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Deprivation index for health in Canada in 2006

This map represents the Canada-wide deprivation index, which was mapped according to three levels of analysis: Canadian, regional and metropolitan variations. >>>

Automatically, the map below represents the Canadian variations of the deprivation index. To see the Canadian regional variations or the metropolitan variations of the deprivation index, go to the right side of the map and select the desired geographic level in the geographical information layers control. Select only one geographical level at a time.

Methodological guide "The material and social deprivation index: a summary" (INSPQ Web Site)
version française

Cartographie

Indicateurs > Défavorisation (2006) > cartographie
Canadian variations of the deprivation index in 2006

Réalisation : MSSS, Direction de la gestion intégrée de l'information.
Collaboration : Institut national de santé publique du Québec.
Source : Statistics Canada, census of 2006.

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Take a look >

Visit "Deprivation index, Canada, 2006" in the Santéscope section of the INSPQ Website by clicking here. You will find :

- multiple tables of statistical data that distribute the Canadian population by age group and by sex for both material and social deprivation;
- Deprivation index assignment program;
- Equivalence table between the dissemination / enumeration areas and the different geographic territories;
- Publications about the use and methodology of the deprivation index.

Glossary >

> Canadian Regional Variations


The regional variations compare the deprivation differences between the populations of dissemination areas for five different areas (Atlantic, Quebec, Ontario, Prairies and British Columbia) which are considered separately. The three Canadian territories were not considered in the regional variations because they have too small a population to be statistically significant.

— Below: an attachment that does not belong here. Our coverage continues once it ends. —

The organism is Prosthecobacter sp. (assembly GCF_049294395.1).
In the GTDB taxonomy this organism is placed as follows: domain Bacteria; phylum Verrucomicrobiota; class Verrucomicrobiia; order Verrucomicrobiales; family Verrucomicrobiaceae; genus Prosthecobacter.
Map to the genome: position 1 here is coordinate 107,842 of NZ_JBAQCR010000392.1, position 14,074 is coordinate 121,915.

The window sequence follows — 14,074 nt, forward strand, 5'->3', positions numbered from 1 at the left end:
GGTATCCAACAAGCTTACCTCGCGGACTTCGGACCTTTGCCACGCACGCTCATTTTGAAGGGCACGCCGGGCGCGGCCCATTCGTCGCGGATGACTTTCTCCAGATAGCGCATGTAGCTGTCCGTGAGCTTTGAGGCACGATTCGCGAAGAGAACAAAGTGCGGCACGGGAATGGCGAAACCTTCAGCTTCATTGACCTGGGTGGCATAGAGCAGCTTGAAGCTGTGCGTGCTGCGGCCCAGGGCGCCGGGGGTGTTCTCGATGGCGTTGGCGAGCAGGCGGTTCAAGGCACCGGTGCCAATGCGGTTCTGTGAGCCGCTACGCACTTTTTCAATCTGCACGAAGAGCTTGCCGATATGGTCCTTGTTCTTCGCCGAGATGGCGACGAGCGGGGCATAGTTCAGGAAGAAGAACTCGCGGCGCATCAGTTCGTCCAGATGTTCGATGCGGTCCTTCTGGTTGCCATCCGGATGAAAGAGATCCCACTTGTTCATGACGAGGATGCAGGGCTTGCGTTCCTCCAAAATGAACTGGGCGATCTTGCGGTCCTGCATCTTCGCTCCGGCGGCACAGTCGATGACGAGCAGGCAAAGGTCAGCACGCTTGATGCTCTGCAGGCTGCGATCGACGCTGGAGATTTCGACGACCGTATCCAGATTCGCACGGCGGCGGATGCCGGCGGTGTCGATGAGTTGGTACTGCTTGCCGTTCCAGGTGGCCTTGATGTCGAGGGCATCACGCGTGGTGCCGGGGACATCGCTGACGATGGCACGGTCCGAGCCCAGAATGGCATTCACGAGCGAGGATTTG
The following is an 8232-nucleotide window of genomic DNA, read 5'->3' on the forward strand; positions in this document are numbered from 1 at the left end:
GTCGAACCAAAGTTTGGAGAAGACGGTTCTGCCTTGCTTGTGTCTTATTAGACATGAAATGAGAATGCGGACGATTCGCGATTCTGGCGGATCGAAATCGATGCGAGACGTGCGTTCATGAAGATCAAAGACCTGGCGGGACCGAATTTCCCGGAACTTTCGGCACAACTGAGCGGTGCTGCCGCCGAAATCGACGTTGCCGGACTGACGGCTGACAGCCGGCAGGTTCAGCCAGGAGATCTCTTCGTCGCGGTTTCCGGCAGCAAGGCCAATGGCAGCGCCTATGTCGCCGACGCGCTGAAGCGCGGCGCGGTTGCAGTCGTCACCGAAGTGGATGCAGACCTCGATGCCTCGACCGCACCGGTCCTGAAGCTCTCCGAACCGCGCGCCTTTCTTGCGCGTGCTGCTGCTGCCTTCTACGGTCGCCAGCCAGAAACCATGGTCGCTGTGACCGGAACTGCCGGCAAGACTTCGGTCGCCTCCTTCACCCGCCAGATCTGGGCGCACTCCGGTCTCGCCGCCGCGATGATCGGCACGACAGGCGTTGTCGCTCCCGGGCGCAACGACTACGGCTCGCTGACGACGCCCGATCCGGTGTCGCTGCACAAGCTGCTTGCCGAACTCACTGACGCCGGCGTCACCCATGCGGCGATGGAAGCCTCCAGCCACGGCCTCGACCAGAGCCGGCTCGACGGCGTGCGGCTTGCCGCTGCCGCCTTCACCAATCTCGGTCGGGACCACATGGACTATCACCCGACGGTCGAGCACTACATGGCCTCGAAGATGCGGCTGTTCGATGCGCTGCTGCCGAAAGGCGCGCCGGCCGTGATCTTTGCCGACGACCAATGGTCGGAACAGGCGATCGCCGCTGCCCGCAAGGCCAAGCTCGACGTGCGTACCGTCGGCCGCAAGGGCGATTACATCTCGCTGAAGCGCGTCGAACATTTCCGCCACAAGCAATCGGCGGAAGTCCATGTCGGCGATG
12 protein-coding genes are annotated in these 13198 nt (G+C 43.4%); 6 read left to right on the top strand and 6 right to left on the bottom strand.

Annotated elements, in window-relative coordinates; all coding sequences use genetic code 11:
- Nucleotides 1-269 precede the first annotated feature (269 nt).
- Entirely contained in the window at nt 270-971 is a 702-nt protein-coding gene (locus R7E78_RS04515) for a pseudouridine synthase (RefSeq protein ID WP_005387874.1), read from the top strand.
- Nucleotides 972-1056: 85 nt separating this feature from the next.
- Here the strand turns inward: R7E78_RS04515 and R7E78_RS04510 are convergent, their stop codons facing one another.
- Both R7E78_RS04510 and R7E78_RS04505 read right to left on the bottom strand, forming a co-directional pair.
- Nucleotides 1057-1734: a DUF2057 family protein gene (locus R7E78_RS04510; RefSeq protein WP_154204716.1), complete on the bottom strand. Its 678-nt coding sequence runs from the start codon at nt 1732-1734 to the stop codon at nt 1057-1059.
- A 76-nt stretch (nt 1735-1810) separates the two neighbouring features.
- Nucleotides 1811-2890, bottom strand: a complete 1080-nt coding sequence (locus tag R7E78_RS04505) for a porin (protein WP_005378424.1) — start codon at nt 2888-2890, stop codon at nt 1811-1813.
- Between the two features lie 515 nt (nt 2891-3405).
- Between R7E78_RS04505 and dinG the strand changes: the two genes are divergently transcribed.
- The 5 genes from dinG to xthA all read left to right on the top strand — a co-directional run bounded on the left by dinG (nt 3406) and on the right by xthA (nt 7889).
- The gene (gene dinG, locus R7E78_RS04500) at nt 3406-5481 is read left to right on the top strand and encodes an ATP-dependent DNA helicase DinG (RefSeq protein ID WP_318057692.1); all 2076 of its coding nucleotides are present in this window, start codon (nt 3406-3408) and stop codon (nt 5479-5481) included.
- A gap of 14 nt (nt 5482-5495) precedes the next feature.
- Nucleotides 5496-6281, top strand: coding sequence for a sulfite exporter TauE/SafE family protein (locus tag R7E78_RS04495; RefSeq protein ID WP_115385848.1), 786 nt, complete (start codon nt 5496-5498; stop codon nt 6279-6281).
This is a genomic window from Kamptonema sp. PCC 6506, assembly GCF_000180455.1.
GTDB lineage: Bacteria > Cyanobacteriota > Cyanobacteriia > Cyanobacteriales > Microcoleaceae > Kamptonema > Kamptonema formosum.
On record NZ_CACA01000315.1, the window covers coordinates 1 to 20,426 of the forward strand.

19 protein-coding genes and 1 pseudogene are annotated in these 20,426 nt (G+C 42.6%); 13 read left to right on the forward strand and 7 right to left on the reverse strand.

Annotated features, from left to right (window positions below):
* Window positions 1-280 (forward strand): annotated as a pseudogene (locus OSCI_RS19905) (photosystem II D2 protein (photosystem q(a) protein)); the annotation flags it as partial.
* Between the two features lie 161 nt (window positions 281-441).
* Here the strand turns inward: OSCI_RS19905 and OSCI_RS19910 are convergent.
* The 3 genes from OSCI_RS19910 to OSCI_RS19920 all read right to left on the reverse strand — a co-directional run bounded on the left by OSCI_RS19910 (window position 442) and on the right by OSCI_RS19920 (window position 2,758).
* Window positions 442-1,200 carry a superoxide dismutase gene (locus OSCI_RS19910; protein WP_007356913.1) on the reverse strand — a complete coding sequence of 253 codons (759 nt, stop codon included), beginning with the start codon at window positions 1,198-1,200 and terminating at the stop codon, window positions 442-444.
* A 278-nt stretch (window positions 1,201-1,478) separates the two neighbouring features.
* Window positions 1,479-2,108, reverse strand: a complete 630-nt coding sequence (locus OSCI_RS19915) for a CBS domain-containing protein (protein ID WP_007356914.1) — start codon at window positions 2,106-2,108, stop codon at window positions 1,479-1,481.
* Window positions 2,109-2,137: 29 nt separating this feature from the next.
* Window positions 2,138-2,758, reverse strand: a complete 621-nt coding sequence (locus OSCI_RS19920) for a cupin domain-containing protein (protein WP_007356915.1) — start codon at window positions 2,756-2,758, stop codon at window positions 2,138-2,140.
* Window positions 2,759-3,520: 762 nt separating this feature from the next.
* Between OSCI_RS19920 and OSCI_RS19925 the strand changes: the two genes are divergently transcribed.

Source:

Ministry of Health and Social Services and INSPQ
For more information, contact us: atlas@msss.gouv.qc.ca

> Canadian variations


The Canadian variations compare the deprivation differences between the populations of dissemination areas for all of Canada.

Source:

Ministry of Health and Social Services and INSPQ
For more information, contact us: atlas@msss.gouv.qc.ca

> Census Metropolitan Area


In Canada, there are 27 Census Metropolitan Area (CMA) which are formed by one or more adjacent municipalities centred on a large urban area (known as the urban core). The census population count of the urban core is at least 100,000 to form a census metropolitan area. To be included in census metropolitan area, other adjacent municipalities must have a high degree of integration with the central urban area, as measured by commuting flows derived from census place of work data.

Source:

Statistics Canada
2006 Census Dictionary, December 2007

> Census Subdivision


In Canada, there are 5,418 census subdivisions for the 2006 Census. Census subdivision is the general term for municipalities (as determined by provincial legislation) or areas treated as municipal equivalents for statistical purposes (for example, Indian reserves, Indian settlements and unorganized territories).

Source:

Statistics Canada
2006 Census Dictionary, November 2009


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> Dissemination Areas


The Dissemination Areas Cartographic Boundary File for Canada contains 54,626 disseminations areas for the 2006 census. A dissemination area (DA) is a small, relatively stable geographic unit composed of one or more adjacent dissemination blocks. It is the smallest standard geographic area for which all census data are disseminated. DAs cover all the territory of Canada.

Source:

Statistics Canada
2006 Census Dictionary, November 2009

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